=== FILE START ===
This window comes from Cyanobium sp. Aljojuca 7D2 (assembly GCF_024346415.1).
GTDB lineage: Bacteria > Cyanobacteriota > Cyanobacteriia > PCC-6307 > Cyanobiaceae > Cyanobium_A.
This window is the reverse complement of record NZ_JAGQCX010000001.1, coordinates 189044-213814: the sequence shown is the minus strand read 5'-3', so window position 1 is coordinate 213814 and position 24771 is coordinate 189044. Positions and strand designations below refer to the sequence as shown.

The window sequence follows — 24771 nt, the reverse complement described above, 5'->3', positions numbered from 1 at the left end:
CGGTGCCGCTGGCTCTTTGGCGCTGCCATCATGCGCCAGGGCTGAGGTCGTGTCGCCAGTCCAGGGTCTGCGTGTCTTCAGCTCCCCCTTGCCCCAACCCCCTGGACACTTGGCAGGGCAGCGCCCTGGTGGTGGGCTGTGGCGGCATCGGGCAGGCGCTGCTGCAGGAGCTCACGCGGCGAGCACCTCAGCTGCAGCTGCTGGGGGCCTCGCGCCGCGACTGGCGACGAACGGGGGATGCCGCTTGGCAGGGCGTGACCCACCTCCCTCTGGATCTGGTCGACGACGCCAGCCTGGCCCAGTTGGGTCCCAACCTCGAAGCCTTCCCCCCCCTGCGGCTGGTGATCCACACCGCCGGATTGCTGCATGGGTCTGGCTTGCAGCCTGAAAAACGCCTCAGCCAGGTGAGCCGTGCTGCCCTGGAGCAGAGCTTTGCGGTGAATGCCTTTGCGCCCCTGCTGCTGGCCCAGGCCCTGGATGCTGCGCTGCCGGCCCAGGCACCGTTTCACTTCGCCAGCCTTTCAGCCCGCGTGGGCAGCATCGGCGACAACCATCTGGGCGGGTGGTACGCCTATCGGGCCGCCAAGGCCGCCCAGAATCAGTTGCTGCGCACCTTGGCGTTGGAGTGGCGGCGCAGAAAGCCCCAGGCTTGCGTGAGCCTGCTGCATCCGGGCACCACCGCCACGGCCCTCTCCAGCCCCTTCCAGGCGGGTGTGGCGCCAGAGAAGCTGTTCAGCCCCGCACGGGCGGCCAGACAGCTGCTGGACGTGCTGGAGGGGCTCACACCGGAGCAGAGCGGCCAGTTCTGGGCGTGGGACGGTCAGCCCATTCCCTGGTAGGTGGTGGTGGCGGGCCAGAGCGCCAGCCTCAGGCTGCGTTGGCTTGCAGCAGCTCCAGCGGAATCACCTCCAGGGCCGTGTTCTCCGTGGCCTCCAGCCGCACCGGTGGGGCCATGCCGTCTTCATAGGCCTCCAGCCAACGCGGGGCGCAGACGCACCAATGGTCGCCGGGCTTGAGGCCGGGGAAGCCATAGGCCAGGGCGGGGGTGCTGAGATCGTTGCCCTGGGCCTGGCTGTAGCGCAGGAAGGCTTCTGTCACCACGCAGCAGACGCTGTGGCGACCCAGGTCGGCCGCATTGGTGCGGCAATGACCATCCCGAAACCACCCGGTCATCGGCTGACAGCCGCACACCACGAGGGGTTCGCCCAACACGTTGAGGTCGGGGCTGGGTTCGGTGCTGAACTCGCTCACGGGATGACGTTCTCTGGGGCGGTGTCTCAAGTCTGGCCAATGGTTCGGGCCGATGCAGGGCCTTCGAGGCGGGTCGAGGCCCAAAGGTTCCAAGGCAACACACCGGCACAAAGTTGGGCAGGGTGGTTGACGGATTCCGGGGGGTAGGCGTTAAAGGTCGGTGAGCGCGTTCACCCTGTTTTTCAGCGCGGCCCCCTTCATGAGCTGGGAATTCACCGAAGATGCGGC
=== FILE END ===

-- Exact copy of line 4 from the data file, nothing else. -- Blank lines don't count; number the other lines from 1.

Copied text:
The window sequence follows — 24771 nt, the reverse complement described above, 5'->3', positions numbered from 1 at the left end: